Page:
Rail workers will go on with their strike for a seventh day through Tuesday, increasing pressure on President Nicolas Sarkozy to give the idea to reform France.
But the government stood its ground, with Prime Minister Francois Fillon saying the reforms must go through - even though the strikes are costing the government at least 300 million EUR(US$439.6 million) a day.
Strikes led by train drivers angry over Sarkozy's plans to extend their retirement age have hampered rail traffic and public transport and snarled roads for nearly a week. Schools, postal and tax services will fall victim to a strike Tuesday by civil servants seeking higher salaries and job security. Air traffic, too, will be affected.
Simmering student protests that have disrupted classes at dozens of universities added yet another dimension to the angry fallout from Sarkozy's efforts to jolt France into a new, more competitive era.
There were no immediate signs that the various movements planned to fuse their efforts - simultaneous but separate - into a single blanket protest, despite words of solidarity among them.
The conservative president, who has often jumped into trouble spots to fix them himself, has remained curiously silent about the strike.
Sarkozy was elected in May on promises to reform France - from its courts to its creaking university system, its army of civil servants to rail workers whose special retirement privileges he vowed to erase.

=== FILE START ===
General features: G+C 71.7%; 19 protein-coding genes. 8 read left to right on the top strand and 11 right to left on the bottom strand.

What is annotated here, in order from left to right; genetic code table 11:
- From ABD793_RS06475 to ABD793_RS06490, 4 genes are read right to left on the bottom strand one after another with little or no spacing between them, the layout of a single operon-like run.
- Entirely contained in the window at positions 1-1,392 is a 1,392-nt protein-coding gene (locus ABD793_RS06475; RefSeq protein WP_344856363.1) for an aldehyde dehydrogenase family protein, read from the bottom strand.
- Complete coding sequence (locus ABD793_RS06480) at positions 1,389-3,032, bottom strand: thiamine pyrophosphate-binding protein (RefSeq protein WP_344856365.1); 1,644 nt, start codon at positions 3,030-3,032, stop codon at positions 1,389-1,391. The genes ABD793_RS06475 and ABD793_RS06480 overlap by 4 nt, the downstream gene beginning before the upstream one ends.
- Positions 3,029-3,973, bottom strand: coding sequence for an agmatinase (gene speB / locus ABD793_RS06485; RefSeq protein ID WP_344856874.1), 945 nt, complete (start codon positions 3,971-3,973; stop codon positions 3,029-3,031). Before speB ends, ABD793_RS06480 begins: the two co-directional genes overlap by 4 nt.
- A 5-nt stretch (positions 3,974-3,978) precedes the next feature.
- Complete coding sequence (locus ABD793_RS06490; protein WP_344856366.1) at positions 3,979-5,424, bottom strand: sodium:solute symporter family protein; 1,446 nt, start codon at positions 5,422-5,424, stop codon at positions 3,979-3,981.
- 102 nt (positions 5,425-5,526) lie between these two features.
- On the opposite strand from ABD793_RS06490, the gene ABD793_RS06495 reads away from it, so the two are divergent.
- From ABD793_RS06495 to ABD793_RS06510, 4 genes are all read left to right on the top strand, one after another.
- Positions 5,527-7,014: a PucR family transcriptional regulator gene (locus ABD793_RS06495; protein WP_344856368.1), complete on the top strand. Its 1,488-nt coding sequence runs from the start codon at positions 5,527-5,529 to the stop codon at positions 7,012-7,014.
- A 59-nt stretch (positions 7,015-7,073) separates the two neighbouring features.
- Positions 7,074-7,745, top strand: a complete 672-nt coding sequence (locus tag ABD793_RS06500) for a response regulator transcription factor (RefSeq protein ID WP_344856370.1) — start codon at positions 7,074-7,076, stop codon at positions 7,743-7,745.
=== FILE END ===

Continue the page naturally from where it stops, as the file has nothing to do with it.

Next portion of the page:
Taking on the transport workers has proved to be an especially thorny - and costly - task as unions voted Monday to extend their open-ended strike for a seventh day.
"It's a real worry for the French economy," Finance Minister Christine Lagarde said. The strikes are costing the French economy between 300 million EUR and 350 million EUR(US$439.6 million and US$512.7 million) a day, she said.
Talks between unions and the management of the rail network and Paris transit authority were set for Wednesday.
Authorities have backed off slightly from the original government position of no talks during strikes. Fillon said Monday that rail traffic must "progressively restart" before the talks can begin.
The government "has a mandate to push this reform forward," Fillon said. He added that "lots of subjects" are nevertheless open to discussion.
He dismissed as a minority the protesters hobbling the Paris subway and nationwide rail system.
Meanwhile, civil servants seeking pay hikes prepared for what was expected to be a massive walkout Tuesday.
Air traffic controllers fall under the civil servants' category, meaning disruptions could be expected. Air France employees have said they will take part in the job action, and the company said flights, mainly domestic, would be modified from Marseille and Paris' Orly airport.
Students were also joining Tuesday's protest. Knots of students have been blocking universities around France for two weeks to protest a law passed this summer allowing universities more autonomy to seek nongovernment income. They fear the changes mean schools will close their doors to the poor.
In a clear bid to appease, the minister in charge of civil servants' affairs, Eric Woerth, said he hoped to conclude a new salary agreement soon - the first in 10 years.
However, the head of the FSU union warned the government not to dismiss the strikers.
"They seem to believe this is just a movement of anger that will pass," Gerard Aschieri said, adding that "this is to underestimate the discontent."